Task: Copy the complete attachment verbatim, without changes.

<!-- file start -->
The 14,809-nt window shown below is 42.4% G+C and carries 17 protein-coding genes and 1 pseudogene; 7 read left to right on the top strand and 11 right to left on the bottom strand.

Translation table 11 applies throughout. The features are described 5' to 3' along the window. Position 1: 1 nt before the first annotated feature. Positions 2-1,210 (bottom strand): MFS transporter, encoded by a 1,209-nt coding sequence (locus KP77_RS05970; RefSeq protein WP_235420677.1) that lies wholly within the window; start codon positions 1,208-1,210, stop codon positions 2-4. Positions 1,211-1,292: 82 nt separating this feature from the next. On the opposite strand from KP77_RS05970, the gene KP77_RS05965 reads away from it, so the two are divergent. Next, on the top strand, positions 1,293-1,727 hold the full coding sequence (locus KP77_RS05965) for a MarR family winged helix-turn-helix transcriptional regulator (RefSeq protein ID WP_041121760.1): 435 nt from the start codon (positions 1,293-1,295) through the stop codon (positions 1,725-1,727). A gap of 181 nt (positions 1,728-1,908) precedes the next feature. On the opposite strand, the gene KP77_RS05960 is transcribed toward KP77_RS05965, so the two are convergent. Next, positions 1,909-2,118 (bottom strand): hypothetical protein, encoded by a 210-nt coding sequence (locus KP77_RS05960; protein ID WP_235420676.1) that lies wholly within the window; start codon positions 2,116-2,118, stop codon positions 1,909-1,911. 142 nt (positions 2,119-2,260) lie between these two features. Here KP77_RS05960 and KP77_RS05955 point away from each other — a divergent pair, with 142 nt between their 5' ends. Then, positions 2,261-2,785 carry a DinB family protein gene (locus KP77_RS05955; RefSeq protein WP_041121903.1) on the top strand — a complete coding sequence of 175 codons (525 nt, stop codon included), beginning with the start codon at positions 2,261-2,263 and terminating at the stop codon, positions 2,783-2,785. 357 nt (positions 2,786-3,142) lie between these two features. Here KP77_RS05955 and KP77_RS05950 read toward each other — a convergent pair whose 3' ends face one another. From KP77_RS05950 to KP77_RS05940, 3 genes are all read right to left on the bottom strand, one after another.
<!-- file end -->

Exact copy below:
The 14,809-nt window shown below is 42.4% G+C and carries 17 protein-coding genes and 1 pseudogene; 7 read left to right on the top strand and 11 right to left on the bottom strand.

Translation table 11 applies throughout. The features are described 5' to 3' along the window. Position 1: 1 nt before the first annotated feature. Positions 2-1,210 (bottom strand): MFS transporter, encoded by a 1,209-nt coding sequence (locus KP77_RS05970; RefSeq protein WP_235420677.1) that lies wholly within the window; start codon positions 1,208-1,210, stop codon positions 2-4. Positions 1,211-1,292: 82 nt separating this feature from the next. On the opposite strand from KP77_RS05970, the gene KP77_RS05965 reads away from it, so the two are divergent. Next, on the top strand, positions 1,293-1,727 hold the full coding sequence (locus KP77_RS05965) for a MarR family winged helix-turn-helix transcriptional regulator (RefSeq protein ID WP_041121760.1): 435 nt from the start codon (positions 1,293-1,295) through the stop codon (positions 1,725-1,727). A gap of 181 nt (positions 1,728-1,908) precedes the next feature. On the opposite strand, the gene KP77_RS05960 is transcribed toward KP77_RS05965, so the two are convergent. Next, positions 1,909-2,118 (bottom strand): hypothetical protein, encoded by a 210-nt coding sequence (locus KP77_RS05960; protein ID WP_235420676.1) that lies wholly within the window; start codon positions 2,116-2,118, stop codon positions 1,909-1,911. 142 nt (positions 2,119-2,260) lie between these two features. Here KP77_RS05960 and KP77_RS05955 point away from each other — a divergent pair, with 142 nt between their 5' ends. Then, positions 2,261-2,785 carry a DinB family protein gene (locus KP77_RS05955; RefSeq protein WP_041121903.1) on the top strand — a complete coding sequence of 175 codons (525 nt, stop codon included), beginning with the start codon at positions 2,261-2,263 and terminating at the stop codon, positions 2,783-2,785. 357 nt (positions 2,786-3,142) lie between these two features. Here KP77_RS05955 and KP77_RS05950 read toward each other — a convergent pair whose 3' ends face one another. From KP77_RS05950 to KP77_RS05940, 3 genes are all read right to left on the bottom strand, one after another.